Some tips and things to consider from a salary negotiation specialist.
by Ryan Stephens
Starved for time and content, I decided I would share some notes I took after hearing salary negotiation specialist Jim Dixey speak at an event:
- It’s not about you, but the employer.
- The recruiting process is the most discriminatory part of business.
- You’re not the most important person to the recruiter.
- You have to be .
- The employer environment is extremely competitive.
- You can throw the concept of a level playing field out the window.
- They will hire the person they like the most virtually every time.
- A paper candidate doesn’t matter.
- Don’t waste your time comparing yourself to someone else.
- Compensation is a lot of things; salary is just one of those.
- A signing bonus locks you in; it’s the least important thing you should worry about.
- Re-location: you won’t get much unless you’re a bigwig or have a family.
- Always focus on salary.
- Your raise is based on your salary.
- Your bonus is based on your base salary.
- Your benefits package is based on salary level.
- Always counter or negotiate the offer; you’re foolish not to.
- Until it is in writing, it does not matter.
Negotiating an Offer:
- Know yourself.
- Know what you bring to the table.
- Know the range you can negotiate within.
- Always negotiate over the phone or face to face, never via email.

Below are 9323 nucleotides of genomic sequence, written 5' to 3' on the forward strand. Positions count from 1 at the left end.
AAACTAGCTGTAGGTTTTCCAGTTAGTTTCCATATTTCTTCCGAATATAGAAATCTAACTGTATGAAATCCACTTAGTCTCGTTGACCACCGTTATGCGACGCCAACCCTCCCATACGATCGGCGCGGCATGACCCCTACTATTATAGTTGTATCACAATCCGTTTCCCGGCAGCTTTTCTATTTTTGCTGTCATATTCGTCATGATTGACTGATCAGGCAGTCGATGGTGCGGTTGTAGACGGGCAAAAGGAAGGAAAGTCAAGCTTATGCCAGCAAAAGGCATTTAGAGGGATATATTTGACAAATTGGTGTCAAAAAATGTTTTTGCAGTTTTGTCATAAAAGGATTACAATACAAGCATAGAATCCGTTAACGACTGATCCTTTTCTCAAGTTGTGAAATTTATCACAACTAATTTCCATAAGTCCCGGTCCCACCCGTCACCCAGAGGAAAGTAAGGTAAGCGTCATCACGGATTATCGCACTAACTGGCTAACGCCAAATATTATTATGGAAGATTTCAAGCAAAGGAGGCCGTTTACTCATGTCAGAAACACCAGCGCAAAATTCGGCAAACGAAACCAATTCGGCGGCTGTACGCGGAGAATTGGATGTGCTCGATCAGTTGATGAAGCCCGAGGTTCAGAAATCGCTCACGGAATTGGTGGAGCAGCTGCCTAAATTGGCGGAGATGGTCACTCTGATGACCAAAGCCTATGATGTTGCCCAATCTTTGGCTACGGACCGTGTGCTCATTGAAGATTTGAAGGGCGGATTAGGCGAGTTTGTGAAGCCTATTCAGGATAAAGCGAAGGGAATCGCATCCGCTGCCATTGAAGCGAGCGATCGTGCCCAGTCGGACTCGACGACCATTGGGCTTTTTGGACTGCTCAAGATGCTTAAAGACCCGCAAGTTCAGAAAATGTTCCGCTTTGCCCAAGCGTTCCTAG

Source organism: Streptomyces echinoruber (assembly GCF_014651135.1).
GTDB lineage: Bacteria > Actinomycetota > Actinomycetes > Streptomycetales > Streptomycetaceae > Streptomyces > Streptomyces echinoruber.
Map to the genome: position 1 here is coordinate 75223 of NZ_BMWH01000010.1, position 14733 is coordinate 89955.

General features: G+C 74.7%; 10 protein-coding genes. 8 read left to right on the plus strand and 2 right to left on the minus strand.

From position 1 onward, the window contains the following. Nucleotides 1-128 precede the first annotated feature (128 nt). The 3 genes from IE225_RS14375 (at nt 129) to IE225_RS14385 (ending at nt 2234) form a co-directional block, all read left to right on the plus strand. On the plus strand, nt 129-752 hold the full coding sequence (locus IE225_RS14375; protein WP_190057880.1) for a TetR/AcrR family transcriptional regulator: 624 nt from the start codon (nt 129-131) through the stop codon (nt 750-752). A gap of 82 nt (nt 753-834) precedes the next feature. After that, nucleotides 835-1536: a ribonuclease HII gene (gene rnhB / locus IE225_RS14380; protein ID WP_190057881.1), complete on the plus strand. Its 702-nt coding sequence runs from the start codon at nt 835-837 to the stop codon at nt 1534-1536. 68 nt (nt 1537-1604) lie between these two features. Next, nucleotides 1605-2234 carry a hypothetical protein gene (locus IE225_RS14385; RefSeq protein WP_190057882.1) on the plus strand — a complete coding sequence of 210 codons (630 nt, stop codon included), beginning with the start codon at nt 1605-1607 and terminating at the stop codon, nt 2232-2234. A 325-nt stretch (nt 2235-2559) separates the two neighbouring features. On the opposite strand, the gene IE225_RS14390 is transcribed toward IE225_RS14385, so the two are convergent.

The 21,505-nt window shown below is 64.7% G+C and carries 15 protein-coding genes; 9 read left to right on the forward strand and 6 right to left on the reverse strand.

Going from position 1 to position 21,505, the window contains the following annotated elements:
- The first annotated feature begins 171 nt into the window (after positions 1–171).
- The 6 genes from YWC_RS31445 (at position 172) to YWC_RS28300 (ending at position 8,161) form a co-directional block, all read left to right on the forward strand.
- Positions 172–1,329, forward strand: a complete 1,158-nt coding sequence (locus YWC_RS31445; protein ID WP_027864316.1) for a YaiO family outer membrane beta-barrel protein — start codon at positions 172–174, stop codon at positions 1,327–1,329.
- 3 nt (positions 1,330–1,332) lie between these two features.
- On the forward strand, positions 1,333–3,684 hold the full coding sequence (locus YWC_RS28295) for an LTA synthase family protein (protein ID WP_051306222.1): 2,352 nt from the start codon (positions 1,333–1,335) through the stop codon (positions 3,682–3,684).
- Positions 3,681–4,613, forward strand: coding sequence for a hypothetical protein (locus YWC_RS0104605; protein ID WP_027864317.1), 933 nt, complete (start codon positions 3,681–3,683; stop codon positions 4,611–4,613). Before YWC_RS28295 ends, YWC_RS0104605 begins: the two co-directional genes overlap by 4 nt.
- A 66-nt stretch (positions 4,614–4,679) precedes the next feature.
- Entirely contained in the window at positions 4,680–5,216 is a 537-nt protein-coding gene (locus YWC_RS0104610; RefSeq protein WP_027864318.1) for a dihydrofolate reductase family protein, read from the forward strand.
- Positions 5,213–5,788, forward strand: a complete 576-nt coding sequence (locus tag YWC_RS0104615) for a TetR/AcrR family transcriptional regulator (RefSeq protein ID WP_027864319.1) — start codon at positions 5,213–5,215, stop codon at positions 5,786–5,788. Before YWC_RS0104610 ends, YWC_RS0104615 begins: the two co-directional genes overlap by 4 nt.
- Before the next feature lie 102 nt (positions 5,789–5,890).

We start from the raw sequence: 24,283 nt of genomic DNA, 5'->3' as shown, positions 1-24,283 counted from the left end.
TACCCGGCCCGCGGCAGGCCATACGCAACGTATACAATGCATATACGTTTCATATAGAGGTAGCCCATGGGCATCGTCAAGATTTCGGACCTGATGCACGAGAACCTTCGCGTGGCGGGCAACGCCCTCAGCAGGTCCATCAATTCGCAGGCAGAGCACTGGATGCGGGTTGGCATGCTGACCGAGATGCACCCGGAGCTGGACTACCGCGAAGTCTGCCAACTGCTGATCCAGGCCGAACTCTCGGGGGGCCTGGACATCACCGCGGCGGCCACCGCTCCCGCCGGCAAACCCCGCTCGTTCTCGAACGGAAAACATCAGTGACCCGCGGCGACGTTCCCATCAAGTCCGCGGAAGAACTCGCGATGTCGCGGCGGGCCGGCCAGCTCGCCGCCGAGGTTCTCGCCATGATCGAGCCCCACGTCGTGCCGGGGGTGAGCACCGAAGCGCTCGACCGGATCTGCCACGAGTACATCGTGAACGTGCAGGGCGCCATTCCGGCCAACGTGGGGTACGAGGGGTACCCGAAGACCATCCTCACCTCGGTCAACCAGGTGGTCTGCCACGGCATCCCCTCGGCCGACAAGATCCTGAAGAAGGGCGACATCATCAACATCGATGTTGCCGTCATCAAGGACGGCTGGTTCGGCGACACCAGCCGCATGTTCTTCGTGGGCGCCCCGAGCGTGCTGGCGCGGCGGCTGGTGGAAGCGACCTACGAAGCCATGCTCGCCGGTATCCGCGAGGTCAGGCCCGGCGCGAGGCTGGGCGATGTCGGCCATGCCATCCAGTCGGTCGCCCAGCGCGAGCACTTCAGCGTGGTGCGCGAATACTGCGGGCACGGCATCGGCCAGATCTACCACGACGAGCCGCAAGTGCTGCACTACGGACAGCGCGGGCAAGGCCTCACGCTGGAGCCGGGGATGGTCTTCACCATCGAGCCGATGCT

- Ask three questions.
- Ask two innocuous questions you would like clarified and bring up salary on the third.
- Start with something like this: “I am following up on the offer. I had a chance to look over it and I have a few questions I would like to ask you.”
- For example:
- Ask about relocation (i.e. fees such as deposits (first and last), cost to turn on electric, etc.).
- Ask about the bonus—is it paid in the first or second paycheck, or separately?
- Finally, ask about salary: “The last point I want to discuss is base salary. I would like to ask you to consider…”
- Always give a range (i.e. mid- to high-$60,000s), NEVER a firm number.
- This gives them something to ponder, to go and ask about rather than just a firm number to quickly dismiss.
What do you think? What strategies have you implemented in the past? Were they successful? Please leave a comment and let me know what has (or has not) worked for you in your own salary negotiation situations.